Thursday, January 27, 2005

Not the best way to reach "safe, legal, and rare"

I have long been bewildered by what the logic might be behind laws requiring minors to get parental consent prior to having abortions, when it's quite obvious that having a child at 15 screws the typical female over a whole lot more than having one unintentionally at 20 or 25. The law tends to look at minors as not yet fully capable of looking after their own or society's interests, so how did it come to pass that the "stupid" act minors are being prevented from doing is ending the pregnancy, when clearly, from the perspective of both the teenager and society, the kid continuing her pregnancy to full term is probably not the best idea?

My own take on the issue is that abortion should be, as many others also believe, "safe, legal, and rare." I do not go for the whole Barbara Ehrenreich line of thought, where abortions are to be looked upon as sometimes necessary and thus always an option to use with pride. I am not entirely sure what, morally, an adult woman capable of caring for a baby but having not planned to get pregnant should do, whether an abortion in such a case is the best idea. Whenever possible, adult women who don't want to get pregnant should take precautions. The adult woman who finds herself pregnant because, oops, the guy didn't bring condoms and she had stopped taking the pill, does not get as much of my sympathy as the teenager who wasn't thinking, and then found herself in a mess.

In other words, in the quest to make abortion rare, why not emphasize responsibility on the part of sexually-active adults, both men and women, rather than restrict abortions for the one group of pregnant individuals who can be pushed around most easily by the law, but who stand to benefit the most from the right to an abortion?

7 comments:

Daniel said...

I think the idea is that we don't allow minors to have any other medical procedure without parental consent, so we certainly shouldn't leave this decision up to not fully responsible adults (in theory, I guess, adults have more responsibility than minors).

"In other words, in the quest to make abortion rare, why not emphasize responsibility on the part of sexually-active adults, both men and women, rather than restrict abortions for the one group of pregnant individuals who can be pushed around most easily by the law, but who stand to benefit the most from the right to an abortion?"

I agree with the first part of the statement, but I don't think that requiring parental consent is the same as restricting abortions. More likely, it's meant to make sure that parents have some control and responsibility in their children's life (You know, parents know best and all that).

Anonymous said...

It is precisely the scared, teenager, who cannot tell her parents about her pregnancy (likely the first they'd know that she was sexually active) who will be driven to an unsafe abortion and/or having the baby and "disposing" of it. A girl who is able to tell her mother/ father about the pregnancy, is likely to have parental approval and support for an abortion. Birth control (with the fundamentalists oppose) would prevent most pregnancies, but they all have failure rates. Logic tells us that morning after pills like "Plan B" are better than waiting for an abortion, but again the moralists are opposed. And because politics are at the heart of much of this, women's health is ignored. I'll stop here, but notice as I have how many "right to life" spokespersons are male, not to mention those in Congress on up to Bush, who speak about the sanctity of life. They identify with the fetus, and not the pregnant woman; I guess because they were once the former and will never be the latter. --JM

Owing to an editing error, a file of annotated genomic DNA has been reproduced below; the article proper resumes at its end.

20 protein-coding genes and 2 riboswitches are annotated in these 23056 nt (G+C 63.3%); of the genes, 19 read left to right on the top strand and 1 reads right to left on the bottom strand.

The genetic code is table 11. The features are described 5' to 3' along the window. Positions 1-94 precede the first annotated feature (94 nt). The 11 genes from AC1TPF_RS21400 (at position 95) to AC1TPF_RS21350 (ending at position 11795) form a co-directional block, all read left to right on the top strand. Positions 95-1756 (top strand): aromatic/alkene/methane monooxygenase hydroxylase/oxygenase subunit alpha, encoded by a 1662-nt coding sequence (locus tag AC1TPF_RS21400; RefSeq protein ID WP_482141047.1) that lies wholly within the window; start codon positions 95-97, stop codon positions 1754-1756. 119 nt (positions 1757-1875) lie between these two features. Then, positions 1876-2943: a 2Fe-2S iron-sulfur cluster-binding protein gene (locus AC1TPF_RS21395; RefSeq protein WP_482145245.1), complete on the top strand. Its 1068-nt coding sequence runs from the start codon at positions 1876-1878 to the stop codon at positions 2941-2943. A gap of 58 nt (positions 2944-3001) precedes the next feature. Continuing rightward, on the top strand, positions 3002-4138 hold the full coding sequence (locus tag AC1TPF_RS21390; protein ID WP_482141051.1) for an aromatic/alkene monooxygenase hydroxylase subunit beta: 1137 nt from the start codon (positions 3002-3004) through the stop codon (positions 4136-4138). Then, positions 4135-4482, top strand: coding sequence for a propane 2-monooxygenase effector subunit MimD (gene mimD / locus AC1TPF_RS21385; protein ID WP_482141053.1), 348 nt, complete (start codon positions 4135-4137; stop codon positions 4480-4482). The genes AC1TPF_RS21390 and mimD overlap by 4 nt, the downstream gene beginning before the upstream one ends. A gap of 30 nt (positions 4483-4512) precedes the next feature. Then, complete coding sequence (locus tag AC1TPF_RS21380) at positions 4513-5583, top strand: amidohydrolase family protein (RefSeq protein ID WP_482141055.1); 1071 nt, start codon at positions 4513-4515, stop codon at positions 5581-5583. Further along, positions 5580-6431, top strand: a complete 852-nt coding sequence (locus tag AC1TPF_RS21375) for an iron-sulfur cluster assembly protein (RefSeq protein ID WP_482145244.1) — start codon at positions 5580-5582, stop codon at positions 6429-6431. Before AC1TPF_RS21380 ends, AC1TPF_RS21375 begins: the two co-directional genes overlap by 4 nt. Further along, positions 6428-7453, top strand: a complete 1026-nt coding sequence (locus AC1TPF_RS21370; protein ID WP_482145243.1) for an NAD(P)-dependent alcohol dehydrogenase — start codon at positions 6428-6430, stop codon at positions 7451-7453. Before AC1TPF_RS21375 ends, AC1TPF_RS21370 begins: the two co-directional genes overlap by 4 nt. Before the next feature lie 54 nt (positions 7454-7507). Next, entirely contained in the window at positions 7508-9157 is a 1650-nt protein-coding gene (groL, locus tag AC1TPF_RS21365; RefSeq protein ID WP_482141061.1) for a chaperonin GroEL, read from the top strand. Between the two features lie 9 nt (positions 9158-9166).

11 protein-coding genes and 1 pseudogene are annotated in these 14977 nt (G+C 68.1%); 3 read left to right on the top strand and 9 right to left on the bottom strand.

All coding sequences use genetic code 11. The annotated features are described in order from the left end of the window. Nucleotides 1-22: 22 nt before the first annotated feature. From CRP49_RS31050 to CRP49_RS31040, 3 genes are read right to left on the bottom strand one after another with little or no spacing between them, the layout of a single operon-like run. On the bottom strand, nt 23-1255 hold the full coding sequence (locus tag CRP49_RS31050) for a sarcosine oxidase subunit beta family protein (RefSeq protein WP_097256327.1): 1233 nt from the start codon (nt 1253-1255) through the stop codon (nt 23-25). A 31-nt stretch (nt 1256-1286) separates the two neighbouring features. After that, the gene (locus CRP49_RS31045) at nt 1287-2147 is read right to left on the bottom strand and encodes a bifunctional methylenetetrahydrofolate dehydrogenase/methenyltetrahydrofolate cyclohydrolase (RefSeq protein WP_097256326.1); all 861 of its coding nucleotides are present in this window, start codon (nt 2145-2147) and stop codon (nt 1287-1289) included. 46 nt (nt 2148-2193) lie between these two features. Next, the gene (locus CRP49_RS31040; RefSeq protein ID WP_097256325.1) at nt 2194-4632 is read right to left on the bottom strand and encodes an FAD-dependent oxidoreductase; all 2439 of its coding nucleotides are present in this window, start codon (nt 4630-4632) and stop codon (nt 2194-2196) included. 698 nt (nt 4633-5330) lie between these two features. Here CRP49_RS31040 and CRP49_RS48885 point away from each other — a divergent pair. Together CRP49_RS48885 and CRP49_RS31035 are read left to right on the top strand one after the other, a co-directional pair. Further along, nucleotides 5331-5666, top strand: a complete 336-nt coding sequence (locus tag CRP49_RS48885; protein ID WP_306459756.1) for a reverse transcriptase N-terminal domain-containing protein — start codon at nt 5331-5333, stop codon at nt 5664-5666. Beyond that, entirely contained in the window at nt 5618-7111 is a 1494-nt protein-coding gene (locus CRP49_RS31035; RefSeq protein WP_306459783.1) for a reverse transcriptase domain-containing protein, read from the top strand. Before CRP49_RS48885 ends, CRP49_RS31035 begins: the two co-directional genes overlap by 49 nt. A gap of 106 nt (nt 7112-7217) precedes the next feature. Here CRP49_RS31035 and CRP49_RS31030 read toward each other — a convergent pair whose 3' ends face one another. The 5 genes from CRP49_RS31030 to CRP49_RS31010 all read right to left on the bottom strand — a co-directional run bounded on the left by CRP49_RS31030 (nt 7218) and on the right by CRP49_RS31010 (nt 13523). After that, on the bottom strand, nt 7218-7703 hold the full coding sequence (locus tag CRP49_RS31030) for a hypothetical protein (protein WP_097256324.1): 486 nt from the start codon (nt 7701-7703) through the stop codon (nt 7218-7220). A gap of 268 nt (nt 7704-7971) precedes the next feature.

Dylan said...

I suspect the risk of illegal/sketchy abortions by teens afraid of telling their parents is far, far less than those who would prefer not to, but when forced find the parents suggest adoption or offer to raise the child themselves. From the perspective of those in favor of these laws, the likelihood of ruining the teenage mother's life is, if not irrelevant, greatly outweighed by the chance to save the baby.

Maureen said...

Would that it were, Dan. Would that it were.

Anonymous said...

You're thinking of the law from the perspective of someone who's pro-choice. The rationale behind the law is that requiring parental notification will lower the number of abortions as a lot of parents will refuse to sign.

Anonymous said...

Another point: so many opponents to abortion, and even some proponents of adoption, forget (maybe because a good number are male) that before there is a baby to adopt, there are nine months of pregnancy and then labor and childbirth. This is what a pregnant woman, be she 26, 18, 16, or 12, will live through. There is no fast-forward to the happy part where a loving (hetero, since in states like Florida gay people are barred from adoption) couple adopt a "perfect" baby. The missing ingredient is reality -- what about imperfect babies, what about the life (physical, emotional, mental, economic, social) of the mother? So neat for those who prefer to focus on "pre-born/ unborn." So nice to skip the messy aspects of real life. Ignorance is bliss, and a danger to us all. --JM

ccc said...

The (anti-choice) people who push for parental consent never address what should be done if the parents want abortion and the 14 year old wants to have/keep the baby, thus belieing their true intent: not parental decision-making, but fewer abortions.